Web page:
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MAREE PARDY: We had Caroline Moser’s Gender–
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FRANCESCA BUSSEY: That’s right.
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MAREE PARDY: – Analysis Framework. And this Gender Analysis Framework, which advocates an approach that works simultaneously on a whole range of levels at the immediate, or what she calls the practical needs of women and communities, alongside their strategic needs, and those needs which require a transformation of the balance of power between men and women and between the structures that support those power relations between men and women. We have throughout the world wars, constant wars, we have famine, we have this displacement of people through climate change, through intensifying austerity, through environmental catastrophes, and through the need for environmental sustainability.
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And really, just how gender will be either part of this, excluded from it, or become central to it remains the challenge for us who are committed to gender justice and development.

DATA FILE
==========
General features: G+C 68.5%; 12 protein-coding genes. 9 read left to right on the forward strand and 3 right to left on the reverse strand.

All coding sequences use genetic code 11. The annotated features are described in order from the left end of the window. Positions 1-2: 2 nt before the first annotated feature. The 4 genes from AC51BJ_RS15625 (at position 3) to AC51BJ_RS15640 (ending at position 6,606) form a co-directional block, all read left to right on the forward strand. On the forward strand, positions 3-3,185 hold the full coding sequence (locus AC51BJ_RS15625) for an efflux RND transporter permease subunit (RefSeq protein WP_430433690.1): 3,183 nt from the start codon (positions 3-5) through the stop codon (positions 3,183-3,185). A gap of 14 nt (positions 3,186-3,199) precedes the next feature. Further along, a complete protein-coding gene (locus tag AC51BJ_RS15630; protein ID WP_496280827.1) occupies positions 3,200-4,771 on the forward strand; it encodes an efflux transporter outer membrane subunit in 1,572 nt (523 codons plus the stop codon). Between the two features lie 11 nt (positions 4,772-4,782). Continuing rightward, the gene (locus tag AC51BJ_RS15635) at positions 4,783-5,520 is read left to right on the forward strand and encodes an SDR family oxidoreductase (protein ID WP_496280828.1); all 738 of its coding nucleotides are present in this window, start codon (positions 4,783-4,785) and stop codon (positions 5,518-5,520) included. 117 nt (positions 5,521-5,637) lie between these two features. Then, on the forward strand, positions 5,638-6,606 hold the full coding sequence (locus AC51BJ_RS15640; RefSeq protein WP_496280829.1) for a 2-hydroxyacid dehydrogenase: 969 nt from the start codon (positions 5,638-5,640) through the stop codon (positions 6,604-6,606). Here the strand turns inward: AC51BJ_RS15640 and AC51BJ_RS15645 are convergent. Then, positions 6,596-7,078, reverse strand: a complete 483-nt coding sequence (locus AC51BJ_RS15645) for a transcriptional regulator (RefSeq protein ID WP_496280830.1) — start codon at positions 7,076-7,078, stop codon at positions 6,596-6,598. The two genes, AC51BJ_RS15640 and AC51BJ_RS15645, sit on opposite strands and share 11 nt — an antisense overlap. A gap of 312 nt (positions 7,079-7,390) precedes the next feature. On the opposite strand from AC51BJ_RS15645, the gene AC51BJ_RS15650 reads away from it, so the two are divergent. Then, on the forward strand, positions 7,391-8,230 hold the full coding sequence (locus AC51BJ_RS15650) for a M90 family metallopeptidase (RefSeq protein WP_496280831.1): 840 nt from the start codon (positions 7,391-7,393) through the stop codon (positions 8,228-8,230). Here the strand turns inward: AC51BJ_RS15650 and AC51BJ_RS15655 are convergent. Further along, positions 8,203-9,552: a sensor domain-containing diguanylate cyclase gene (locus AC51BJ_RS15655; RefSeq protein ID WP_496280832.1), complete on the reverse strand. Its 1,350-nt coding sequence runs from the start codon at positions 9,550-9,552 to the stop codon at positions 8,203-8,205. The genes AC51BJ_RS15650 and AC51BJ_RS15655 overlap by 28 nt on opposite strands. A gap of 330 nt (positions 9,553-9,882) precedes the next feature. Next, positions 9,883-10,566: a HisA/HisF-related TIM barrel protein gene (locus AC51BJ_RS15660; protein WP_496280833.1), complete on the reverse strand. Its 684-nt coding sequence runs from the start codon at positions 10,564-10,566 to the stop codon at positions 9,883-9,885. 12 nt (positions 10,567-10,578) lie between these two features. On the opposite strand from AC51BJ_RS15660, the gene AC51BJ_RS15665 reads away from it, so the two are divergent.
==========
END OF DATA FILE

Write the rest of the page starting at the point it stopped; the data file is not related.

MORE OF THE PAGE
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FRANCESCA BUSSEY: So this is the end of our brief excursion in this open course through some of these issues. And we want to thank you all for being part of it. We hope it’s been really stimulating and rewarding, a really good experience for you. And if you want to follow-up on some of these issues or continue with this in an academic setting, then Deakin University invites you to join the next section of this unit, which over a further eight weeks will delve more deeply into the rich and vexed scholarship and practise of gender and development.
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MAREE PARDY: Thanks.

Reflecting on the problems of a single story has created a rich conversation.

In this course we’ve explored how the construction of a single story affects the way we think and act regarding either gender or development and in Gender and Development.

By now you should be able to critically analyse how gender and development are framed in contemporary society.

Articulating your thoughts, ideas and feelings is an important part of learning.

As a learning community, we’ve had the benefits of sharing many viewpoints. These kinds of rich conversations build critical thinking skills and an awareness of being a global citizen.

Your task

Watch the video to hear Maree summarise what we’ve learnt about the sometimes uneasy relationship that exists between development and gender in relation to major – and ongoing – turning points.

When you’re done, reflect on the materials you’ve covered and conversations we’ve had, and use the comments to summarise your own key takeaways and how your learning has affected your understanding of gender and development.

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Gender and Development